Arnav: On the first day of my internship when I met with my guide, Prof. Thomas Herlitzius, I was struck by his poise and open mindedness. The first question he asked me was if I had settled in properly and everything was to my liking. He was interested in my welfare as well as my learning curve associated with this research internship. He had already been helpful in providing me with the literature to get acquainted with the field as it was new to me and further set up my access to the institute library and also provided me a furnished room with another member where I could work. Even though he was super busy with a lot of tasks, he held meetings to get updates on my work and asked me to present myself to the entire department at one of their institute meetings. Prior to my arrival, I was helped immensely in finding an accommodation by Dipl.-Ing. Pavel Osinenko, one of the doctoral students at the same department. Throughout my internship, I was aided in every aspect by various members of the department, Dipl.-Ing. Bruno Edler von der Planitz, Tim Bögel and Mario Henke. Whether it was a technical difficulty or a general doubt regarding the culture or language, they were always eager to help me and made my entire stay extremely comfortable.
IF: With DAAD Scholarship, there is a prevailing talk that there is a CGPA cut-off going till 9.2, 9.3. Is this true or a rumour? Do all the students who get selected are above this range? Even if the German professor approves you and say your CGPA is in 8.5-9.0, will you be simply rejected just because of the cut-off?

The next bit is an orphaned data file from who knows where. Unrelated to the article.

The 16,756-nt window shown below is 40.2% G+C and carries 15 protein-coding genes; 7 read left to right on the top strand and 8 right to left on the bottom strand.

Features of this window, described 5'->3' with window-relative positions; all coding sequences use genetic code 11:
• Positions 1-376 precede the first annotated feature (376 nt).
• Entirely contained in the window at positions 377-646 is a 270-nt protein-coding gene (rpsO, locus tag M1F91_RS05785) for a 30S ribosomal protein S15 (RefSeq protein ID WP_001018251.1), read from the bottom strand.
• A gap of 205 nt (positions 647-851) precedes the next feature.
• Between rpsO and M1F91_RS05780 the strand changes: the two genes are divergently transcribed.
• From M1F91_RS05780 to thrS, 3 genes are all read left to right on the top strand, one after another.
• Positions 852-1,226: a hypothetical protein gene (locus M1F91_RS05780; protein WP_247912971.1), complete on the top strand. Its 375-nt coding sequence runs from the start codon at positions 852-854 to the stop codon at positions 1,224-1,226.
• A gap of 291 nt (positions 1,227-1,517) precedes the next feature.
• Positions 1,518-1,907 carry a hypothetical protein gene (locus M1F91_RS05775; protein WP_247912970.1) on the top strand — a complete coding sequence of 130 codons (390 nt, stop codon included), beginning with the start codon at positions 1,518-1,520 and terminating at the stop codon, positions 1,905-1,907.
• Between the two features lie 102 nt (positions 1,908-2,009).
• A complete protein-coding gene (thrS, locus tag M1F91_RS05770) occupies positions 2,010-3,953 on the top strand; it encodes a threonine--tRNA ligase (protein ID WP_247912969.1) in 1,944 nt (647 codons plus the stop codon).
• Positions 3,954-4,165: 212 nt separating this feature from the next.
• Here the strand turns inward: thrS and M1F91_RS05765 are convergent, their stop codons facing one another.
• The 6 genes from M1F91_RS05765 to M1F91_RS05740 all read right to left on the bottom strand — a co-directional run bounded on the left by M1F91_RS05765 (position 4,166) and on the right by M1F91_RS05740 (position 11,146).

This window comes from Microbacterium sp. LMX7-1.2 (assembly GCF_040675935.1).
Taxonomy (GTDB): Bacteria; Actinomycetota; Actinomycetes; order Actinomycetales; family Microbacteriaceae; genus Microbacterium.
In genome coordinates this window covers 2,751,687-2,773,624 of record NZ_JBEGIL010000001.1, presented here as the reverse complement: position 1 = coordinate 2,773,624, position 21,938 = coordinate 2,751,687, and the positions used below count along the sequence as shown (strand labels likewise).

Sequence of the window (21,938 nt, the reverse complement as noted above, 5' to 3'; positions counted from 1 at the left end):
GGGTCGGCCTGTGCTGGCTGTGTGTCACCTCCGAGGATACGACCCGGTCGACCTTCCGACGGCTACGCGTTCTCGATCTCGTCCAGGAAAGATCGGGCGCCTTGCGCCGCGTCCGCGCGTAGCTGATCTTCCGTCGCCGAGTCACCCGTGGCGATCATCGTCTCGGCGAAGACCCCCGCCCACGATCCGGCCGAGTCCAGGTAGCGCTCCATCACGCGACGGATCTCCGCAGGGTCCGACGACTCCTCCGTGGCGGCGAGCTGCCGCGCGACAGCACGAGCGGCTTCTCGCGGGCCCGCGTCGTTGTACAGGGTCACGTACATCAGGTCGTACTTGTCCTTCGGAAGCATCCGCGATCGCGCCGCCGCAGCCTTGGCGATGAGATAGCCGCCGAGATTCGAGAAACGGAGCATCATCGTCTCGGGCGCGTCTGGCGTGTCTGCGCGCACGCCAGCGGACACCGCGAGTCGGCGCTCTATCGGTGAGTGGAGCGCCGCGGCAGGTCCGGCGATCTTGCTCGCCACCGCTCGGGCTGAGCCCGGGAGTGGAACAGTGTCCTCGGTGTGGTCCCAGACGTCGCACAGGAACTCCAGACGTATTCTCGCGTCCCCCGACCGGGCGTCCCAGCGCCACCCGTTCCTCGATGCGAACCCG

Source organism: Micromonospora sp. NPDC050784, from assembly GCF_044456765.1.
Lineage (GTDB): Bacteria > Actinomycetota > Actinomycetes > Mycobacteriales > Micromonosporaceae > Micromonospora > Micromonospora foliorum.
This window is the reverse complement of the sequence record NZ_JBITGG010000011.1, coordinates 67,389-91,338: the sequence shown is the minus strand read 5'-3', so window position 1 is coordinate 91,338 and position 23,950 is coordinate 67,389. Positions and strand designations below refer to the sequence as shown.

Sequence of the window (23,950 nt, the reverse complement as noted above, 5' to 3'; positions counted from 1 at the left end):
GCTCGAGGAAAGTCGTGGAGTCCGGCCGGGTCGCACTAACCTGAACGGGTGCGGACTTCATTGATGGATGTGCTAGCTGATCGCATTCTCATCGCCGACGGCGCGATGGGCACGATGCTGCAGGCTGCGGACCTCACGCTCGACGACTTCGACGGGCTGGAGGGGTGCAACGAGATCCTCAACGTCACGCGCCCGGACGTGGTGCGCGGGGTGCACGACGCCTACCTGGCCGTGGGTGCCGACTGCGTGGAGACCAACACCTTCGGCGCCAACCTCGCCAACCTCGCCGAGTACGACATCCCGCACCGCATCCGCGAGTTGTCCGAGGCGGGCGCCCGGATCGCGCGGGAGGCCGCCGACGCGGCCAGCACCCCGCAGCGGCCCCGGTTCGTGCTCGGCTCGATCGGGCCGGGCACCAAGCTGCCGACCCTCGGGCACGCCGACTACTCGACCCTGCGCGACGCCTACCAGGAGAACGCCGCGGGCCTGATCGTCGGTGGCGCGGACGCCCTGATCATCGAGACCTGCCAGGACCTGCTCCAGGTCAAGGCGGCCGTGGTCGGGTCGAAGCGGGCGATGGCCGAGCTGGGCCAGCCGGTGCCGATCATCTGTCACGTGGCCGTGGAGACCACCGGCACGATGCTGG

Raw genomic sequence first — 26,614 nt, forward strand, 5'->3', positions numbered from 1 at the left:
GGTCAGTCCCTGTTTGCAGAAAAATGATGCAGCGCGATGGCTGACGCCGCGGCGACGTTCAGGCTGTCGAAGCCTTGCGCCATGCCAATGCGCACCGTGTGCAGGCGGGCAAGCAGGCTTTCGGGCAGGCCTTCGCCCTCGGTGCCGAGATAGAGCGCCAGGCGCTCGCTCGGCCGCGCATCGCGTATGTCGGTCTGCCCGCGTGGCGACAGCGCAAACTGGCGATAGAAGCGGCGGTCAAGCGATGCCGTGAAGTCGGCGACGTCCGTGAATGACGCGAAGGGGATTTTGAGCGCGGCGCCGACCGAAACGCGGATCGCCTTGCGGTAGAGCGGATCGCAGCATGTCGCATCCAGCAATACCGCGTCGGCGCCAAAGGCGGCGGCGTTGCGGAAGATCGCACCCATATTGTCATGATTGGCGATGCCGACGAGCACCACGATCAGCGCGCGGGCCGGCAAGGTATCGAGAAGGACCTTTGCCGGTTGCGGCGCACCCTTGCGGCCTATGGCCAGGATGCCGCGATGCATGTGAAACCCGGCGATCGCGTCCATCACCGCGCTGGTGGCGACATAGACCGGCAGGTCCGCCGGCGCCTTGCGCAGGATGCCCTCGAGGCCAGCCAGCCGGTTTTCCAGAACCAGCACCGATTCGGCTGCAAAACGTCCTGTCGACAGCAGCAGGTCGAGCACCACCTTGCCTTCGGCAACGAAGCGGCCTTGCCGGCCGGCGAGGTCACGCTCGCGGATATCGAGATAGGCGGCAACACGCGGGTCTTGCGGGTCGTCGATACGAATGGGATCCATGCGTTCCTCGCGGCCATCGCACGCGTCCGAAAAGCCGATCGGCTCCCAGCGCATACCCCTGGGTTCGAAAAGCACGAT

Arnav: As I said earlier, a higher CGPA does give a certain edge to the applicant; however, it is not the only factor which leads to the selection of the candidate. I think the selection committee looks for a candidate who is research oriented and highly capable to carry out an internship in Germany. Dedication to your coursework and projects prior to your DAAD-WISE application is the key to a strong application.
IF: Any special experience which you had during this period, which you would like to share with us.
Arnav: This internship provided me with the golden opportunity to gain hands-on experience of working under the guidance of an eminent professor in excellent research facilities, network with professionals and thoroughly enjoy the warm hospitality I was treated with. It provided me with a better understanding of the German culture, their technologies ranging from high speed ICE trains to cars, their work ethic, and why the ‘Land of Ideas’ has such a dominant position on the research front in the world. It was a truly memorable experience, both academically and culturally enriching. One should certainly not miss out on this opportunity if they are inclined towards research work.